I did my best to confront it. I waited for the initial dust to settle, I bided a little time. I assessed, watched, considered, and listened. Eventually, I couldn't take anymore. I went to the source of the discomfort and said simply “So, not such a good idea huh”?

I will never understand the response I got.

I guess that's a part of the deal. Is it? I mean nobodies told me the rules. I'm assuming thats how everyone has been hearing me all my life? “I just don't understand what you said or why you said it? Was that meant to be funny? What the fuck is your problem. Why did you say that!?” I am the screaming obscurities of my diaries.

And it was unfortunate that one of my oldest and dearest friends, one of the people who I had loved and admired for over 25 years didn't know what I was going through. This was a friend I had been trying to really consider. I had wanted to figure out if he was ok or if he and his family needed help. And for all my efforts I just couldn't stop putting my foot through the proverbial front door.

He included in his calm and quiet response to my question “Thats not how a rational mind will see it.” I was floored. I knew that line would be the takeaway piece for me.

The new glasses had been placed firmly onto my face and then punched. The frame cracked on the bridge of my nose and glass splintered into my eyes. I was not who I thought I was. I was not seen how I thought I was seen. I was irrational, and others were rational. And that was how I had always been seen.

People looked at me with questioning eyes, a bit of wonderment, some sympathy. Some with pity, maybe even with some anger. Maybe some of that anger was withheld because I had a problem. Fuck. I was being tolerated. And that absofuckinglutely broke my heart.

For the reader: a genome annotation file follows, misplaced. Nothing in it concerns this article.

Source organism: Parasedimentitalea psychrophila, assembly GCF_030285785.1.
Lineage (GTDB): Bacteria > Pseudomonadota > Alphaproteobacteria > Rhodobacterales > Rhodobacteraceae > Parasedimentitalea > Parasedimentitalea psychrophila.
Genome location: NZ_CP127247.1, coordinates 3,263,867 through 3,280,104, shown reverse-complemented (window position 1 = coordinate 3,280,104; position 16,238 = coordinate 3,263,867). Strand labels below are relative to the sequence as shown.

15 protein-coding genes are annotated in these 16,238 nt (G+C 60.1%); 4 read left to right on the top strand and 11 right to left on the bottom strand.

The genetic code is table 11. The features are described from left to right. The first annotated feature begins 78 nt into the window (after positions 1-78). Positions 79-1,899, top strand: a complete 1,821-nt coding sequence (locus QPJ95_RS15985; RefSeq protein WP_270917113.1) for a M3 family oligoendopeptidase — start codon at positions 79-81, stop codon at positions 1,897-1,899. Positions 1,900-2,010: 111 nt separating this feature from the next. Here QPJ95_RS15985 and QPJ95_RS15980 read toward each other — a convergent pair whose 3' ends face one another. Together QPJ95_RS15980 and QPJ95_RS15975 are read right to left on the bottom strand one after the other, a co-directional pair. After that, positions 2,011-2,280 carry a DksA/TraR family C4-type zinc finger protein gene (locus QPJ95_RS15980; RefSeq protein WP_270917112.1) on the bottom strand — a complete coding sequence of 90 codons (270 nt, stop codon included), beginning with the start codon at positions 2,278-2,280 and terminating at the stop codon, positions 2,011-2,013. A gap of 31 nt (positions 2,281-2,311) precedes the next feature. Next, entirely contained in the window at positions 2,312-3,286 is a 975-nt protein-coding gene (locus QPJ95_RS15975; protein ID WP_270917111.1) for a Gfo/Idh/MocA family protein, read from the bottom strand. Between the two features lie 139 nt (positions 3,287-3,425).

I went back to my job. I listened to Dave talk. He talked all afternoon. I barely said a word back for the rest of the day.

I drank a beer with the guys when we finished, but only so as not to embarrass myself or anyone else. I knew everyone on site had felt whatever it was that had happened. Dave and Henry left. I sat with Stu and Ads for a while and then I took myself to bed.

I needed to revisit that last assessment from the night before, the one that had cast me in a different light. The one I was unable to finish. It felt incongruent to go back, but I had to see my answers. They had kept me up all night and I knew they had some bearing on the day's events. They could have held some answers, some truth.

And although I had promised myself that I would not edit my responses I did. But I was pleasantly surprised at how little I did so. I had done a better job on them the previous night than I had thought. My tendency to overthink and over analyse had had the better of me all day.

I just had to finish them and send them off. I did both that night. And it exhausted me. I woke up the next day as if I was waking up from some terrible hangover. At first, I felt good, the calm of the day was reflected in the blue sky of an early morning. I was warm and comfortable.

And then the memory kicked in. As If I was still that drunk punching barmen for no real reason. And then waking up having to deal with the shame and the guilt.